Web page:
Document Detail


Specificity of recumbent cycling as a training modality for the functional movements; sit-to-stand and step-up.
MedLine Citation:
PMID:  17854957     Owner:  NLM     Status:  MEDLINE    
Abstract/OtherAbstract:
BACKGROUND: The principle of specificity in muscle training requires the training mode to reflect the desired outcome. The observed similarity of lower limb movements during recumbent cycling to the functional movements sit-to-stand and step-up presents the possibility of using recumbent cycling in a rehabilitation context. This may reduce the need to practice the actual task which in some, less able, patients may be labour intensive and patient fatiguing. To date no studies have compared recumbent cycling to these functional movements. This study therefore aimed to compare the lower limb kinematics and muscle activity between recumbent cycling and both sit-to-stand and step-up movements. METHODS: Electromyographic and kinematic signals from 12 young (mean age 42.1 years) healthy participants were collected during the performance of three activities: (1) cycling at 60 rpm, (2) sit-to-stand and (3) a single step-up. Only the extension phase of each movement was compared. FINDINGS: Although the results demonstrated differences in joint movement and muscle activation, e.g., greater gastrocnemius activity during recumbent cycling (P<0.00), knee range of motion and average root mean square activity for rectus femoris, biceps femoris and the sum of the average activity for five muscles recorded showed no difference (P>0.05) suggesting that there was sufficient agreement to support the use of recumbent cycling as a specific training modality for the sit-to-stand and step-up movements. This finding may have positive implications for the rehabilitation of a wide range of patients in the early stages of rehabilitation.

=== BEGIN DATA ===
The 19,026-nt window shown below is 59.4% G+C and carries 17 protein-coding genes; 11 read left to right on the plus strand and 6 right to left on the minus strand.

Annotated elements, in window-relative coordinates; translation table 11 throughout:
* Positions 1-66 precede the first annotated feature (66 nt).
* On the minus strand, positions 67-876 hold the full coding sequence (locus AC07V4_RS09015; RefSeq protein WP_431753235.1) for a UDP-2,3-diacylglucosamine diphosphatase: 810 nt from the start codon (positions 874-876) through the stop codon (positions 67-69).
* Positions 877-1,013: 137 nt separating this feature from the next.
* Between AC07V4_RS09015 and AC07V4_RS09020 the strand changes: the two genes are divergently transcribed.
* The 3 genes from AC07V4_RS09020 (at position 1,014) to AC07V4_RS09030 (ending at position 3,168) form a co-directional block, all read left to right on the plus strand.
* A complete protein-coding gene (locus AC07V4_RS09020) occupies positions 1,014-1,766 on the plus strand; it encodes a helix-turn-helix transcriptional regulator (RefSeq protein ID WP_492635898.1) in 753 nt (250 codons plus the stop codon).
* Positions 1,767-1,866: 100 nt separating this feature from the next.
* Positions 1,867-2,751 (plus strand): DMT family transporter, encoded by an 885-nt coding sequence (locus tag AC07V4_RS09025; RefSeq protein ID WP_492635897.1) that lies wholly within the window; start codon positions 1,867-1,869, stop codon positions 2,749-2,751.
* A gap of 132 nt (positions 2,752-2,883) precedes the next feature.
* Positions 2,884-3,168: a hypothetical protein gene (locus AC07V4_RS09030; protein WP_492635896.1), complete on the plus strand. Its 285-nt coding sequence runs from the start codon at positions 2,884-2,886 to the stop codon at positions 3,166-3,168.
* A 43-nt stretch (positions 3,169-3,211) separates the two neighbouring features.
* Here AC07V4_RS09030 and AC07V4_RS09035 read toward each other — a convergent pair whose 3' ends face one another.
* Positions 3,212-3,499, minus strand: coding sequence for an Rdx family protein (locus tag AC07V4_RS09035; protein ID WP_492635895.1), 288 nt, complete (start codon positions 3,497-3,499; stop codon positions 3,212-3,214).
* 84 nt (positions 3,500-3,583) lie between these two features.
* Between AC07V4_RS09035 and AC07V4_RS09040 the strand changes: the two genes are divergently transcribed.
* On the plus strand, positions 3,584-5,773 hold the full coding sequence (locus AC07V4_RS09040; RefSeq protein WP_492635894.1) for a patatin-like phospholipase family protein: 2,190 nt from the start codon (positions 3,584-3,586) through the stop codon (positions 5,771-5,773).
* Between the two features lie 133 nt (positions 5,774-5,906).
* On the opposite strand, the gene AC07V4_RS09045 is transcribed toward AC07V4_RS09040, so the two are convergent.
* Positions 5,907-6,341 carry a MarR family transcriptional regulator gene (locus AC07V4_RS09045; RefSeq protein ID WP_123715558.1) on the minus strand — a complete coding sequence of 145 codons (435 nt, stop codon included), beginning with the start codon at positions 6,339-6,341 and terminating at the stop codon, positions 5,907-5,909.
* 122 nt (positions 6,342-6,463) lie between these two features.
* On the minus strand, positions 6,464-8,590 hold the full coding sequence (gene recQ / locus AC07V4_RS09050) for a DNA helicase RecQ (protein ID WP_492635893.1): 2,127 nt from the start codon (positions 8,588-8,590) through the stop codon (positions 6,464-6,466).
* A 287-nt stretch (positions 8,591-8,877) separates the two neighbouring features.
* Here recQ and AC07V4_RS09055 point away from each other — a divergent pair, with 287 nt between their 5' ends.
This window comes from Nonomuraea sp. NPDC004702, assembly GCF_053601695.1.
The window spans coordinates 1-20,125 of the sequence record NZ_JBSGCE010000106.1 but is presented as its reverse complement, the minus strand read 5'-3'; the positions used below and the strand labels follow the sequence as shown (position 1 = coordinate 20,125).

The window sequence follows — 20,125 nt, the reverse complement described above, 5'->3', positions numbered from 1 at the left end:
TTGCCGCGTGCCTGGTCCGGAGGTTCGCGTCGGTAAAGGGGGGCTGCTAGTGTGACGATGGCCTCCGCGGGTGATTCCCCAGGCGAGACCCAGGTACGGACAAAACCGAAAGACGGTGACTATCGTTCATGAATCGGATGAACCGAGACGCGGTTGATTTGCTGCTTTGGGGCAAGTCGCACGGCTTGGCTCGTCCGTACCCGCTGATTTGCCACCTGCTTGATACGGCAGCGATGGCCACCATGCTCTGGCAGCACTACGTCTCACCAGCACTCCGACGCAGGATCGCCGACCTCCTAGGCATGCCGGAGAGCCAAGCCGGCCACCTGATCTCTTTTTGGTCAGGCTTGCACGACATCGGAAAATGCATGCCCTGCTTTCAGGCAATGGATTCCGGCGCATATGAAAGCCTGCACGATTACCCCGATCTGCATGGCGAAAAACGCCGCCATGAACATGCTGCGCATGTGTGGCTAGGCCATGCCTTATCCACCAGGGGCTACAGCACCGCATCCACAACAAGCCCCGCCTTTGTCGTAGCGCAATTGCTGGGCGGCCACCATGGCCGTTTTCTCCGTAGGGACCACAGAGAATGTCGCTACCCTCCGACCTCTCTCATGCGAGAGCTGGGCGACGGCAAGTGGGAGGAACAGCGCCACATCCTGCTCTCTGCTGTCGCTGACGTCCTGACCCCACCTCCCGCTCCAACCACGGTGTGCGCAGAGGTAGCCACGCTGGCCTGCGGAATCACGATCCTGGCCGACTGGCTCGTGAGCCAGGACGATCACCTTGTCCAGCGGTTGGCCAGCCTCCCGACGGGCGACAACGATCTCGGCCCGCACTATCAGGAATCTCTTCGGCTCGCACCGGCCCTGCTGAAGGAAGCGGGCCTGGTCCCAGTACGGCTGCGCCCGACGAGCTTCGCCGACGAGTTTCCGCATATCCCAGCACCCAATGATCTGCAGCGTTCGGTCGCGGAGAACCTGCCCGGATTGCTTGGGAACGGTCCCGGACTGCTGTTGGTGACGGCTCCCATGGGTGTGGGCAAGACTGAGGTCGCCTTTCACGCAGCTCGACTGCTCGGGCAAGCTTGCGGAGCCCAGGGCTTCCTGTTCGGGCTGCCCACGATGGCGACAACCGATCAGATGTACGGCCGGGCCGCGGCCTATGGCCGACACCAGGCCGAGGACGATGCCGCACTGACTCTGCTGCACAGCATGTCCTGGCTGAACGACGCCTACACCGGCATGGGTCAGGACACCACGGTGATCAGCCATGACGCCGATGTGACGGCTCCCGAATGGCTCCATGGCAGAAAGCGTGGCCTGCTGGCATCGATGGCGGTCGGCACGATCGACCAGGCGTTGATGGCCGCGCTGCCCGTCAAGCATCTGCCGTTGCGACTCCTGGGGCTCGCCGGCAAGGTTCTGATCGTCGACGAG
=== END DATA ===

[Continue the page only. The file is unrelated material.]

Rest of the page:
Authors:
A Kerr; D Rafferty; F Moffat; G Morlan
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Publication Detail:
Type:  Journal Article     Date:  2007-09-12
Journal Detail:
Title:  Clinical biomechanics (Bristol, Avon)     Volume:  22     ISSN:  0268-0033     ISO Abbreviation:  Clin Biomech (Bristol, Avon)     Publication Date:  2007 Dec 
Date Detail:
Created Date:  2007-11-05     Completed Date:  2008-01-10     Revised Date:  2008-11-21    
Medline Journal Info:
Nlm Unique ID:  8611877     Medline TA:  Clin Biomech (Bristol, Avon)     Country:  England    
Other Details:
Languages:  eng     Pagination:  1104-11     Citation Subset:  IM    
Affiliation:
School of Health and Social Care, Govan Mbeki Building, Glasgow Caledonian University, Cowcaddens Road, Glasgow G4 0BA, UK. a.kerr@gcal.ac.uk
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MeSH Terms
Descriptor/Qualifier:
Adult
Ankle Joint / physiology
Bicycling / physiology*
Biomechanics*
Electromyography
Female
Hip Joint / physiology
Humans
Kinetics
Knee Joint / physiology
Male
Middle Aged
Motor Activity*
Movement*
Muscle, Skeletal / physiology*
Muscles / pathology*,  physiology
Physical Exertion

From MEDLINE®/PubMed®, a database of the U.S. National Library of Medicine


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